Is Protocol Buffer for .NET gonna be lightweight/faster than Remoting(the SerializationFormat.Binary)? Will there be a first class support for it in language/framework terms? i.e. is it handled transparently like with Remoting/WebServices?
I very much doubt that it will ever have direct language support or even framework support - it's the kind of thing which is handled perfectly well with 3rd party libraries.
My own port of the Java code is explicit - you have to call methods to serialize/deserialize. (There are RPC stubs which will automatically serialize/deserialize, but no RPC implementation yet.)
Marc Gravell's project fits in very nicely with WCF though - as far as I'm aware, you just need to tell it (once) to use protocol buffers for serialization, and the rest is transparent.
In terms of speed, you should look at Marc Gravell's benchmark page. My code tends to be slightly faster than his, but both are much, much faster than the other serialization/deserialization options in the framework. It should be pointed out that protocol buffers are much more limited as well - they don't try to serialize arbitrary types, only the supported ones. We're going to try to support more of the common data types (decimal, DateTime etc) in a portable way (as their own protocol buffer messages) in future.
Some performance and size metrics are on this page. I haven't got Jon's stats on there at the moment, just because the page is a little old (Jon: we must fix that!).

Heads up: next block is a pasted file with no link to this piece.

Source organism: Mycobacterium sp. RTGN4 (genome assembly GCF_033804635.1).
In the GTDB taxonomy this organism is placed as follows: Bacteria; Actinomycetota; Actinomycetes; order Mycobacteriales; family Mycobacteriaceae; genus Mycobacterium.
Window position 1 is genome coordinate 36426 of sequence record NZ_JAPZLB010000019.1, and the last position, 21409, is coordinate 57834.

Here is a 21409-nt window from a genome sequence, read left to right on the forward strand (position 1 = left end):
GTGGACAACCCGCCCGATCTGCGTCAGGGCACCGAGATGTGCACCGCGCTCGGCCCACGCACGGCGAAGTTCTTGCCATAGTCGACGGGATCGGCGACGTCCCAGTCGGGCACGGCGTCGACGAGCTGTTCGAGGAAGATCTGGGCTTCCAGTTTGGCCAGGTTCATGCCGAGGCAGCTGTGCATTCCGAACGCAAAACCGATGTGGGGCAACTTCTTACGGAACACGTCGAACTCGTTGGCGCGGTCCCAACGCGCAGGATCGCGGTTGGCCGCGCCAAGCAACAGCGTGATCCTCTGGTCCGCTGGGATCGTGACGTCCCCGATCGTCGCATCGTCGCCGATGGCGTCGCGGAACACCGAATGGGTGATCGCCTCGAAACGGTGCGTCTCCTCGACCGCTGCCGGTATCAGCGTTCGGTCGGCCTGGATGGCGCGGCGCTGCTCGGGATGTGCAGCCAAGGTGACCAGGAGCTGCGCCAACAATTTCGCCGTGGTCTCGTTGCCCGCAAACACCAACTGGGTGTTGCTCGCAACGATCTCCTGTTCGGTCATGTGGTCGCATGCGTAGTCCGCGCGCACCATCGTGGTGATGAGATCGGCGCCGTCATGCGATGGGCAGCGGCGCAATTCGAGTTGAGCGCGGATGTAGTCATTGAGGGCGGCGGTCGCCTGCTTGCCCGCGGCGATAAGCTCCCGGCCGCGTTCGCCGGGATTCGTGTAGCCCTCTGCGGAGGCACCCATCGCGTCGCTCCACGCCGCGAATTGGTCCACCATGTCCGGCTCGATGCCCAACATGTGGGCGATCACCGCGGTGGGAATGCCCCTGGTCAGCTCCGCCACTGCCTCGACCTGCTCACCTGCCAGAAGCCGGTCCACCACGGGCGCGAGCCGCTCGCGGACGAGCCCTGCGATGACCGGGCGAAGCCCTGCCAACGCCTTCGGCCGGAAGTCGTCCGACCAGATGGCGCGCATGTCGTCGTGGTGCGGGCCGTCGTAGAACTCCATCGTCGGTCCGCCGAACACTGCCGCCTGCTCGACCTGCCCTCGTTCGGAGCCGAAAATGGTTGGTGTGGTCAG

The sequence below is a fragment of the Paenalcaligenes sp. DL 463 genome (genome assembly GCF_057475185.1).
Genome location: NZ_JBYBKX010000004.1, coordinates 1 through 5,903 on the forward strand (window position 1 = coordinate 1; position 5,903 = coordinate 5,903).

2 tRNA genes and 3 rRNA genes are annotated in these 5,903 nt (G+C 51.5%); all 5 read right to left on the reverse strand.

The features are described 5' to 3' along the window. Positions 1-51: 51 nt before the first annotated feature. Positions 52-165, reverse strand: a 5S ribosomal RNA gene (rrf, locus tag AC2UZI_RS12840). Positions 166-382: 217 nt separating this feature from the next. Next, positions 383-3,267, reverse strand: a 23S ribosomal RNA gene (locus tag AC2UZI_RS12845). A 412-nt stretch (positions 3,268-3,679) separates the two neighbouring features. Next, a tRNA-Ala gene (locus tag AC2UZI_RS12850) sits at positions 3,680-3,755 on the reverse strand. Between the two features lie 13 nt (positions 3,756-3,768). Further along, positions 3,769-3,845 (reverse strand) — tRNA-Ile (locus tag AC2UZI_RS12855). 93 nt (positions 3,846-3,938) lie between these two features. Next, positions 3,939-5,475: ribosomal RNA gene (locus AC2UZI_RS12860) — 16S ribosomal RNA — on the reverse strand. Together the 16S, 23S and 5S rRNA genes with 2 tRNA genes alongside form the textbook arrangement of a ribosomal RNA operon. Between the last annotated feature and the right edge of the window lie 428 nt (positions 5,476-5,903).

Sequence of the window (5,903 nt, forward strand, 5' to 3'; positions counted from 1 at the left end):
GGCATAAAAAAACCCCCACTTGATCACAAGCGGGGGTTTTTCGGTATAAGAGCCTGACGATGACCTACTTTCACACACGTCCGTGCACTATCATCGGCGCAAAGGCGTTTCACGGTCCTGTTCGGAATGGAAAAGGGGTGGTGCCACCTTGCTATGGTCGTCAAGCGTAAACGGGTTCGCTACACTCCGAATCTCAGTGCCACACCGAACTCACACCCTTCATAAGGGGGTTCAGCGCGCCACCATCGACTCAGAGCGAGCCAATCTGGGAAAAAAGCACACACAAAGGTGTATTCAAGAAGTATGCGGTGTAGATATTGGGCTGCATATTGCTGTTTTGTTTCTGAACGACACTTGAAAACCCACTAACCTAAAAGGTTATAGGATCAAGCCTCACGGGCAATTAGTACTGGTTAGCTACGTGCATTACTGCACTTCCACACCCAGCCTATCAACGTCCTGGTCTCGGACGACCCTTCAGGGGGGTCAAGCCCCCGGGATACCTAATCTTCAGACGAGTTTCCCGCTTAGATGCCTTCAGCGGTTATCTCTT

Re being transparent; protobuf-net can hook into WCF via the contract; note that it plays nicely with MTOM over basic-http too. This doesn't work with Silverlight, though, since Silverlight lacks the injection point. If you use svcutil, you also need to add an attribute to class (via a partial class).
Re BinaryFormatter (remoting); yes, this has full supprt; you can do this simply by a trivial
Note that for very small objects (single instances, etc) on local remoting (IPC), the raw
I should also note that the protocol buffers wire format doesn't directly support inheritance; protobuf-net can spoof this (while retaining wire-compatibility), but like with XmlSerializer, you need to declare the sub-classes up-front.
Why are there two versions?
The joys of open source, I guess ;-p Jon and I have worked on joint projects before, and have discussed merging these two, but the fact is that they target two different scenarios:
If you are working on java and .NET clients, Jon's is probably a good choice for the familiar API on both sides. If you are pure .NET, protobuf-net has advantages - the familiar .NET style API, but also:
Re merging them; I think we'd both be open to it, but it seems unlikely you'd want both feature sets, since they target such different requirements.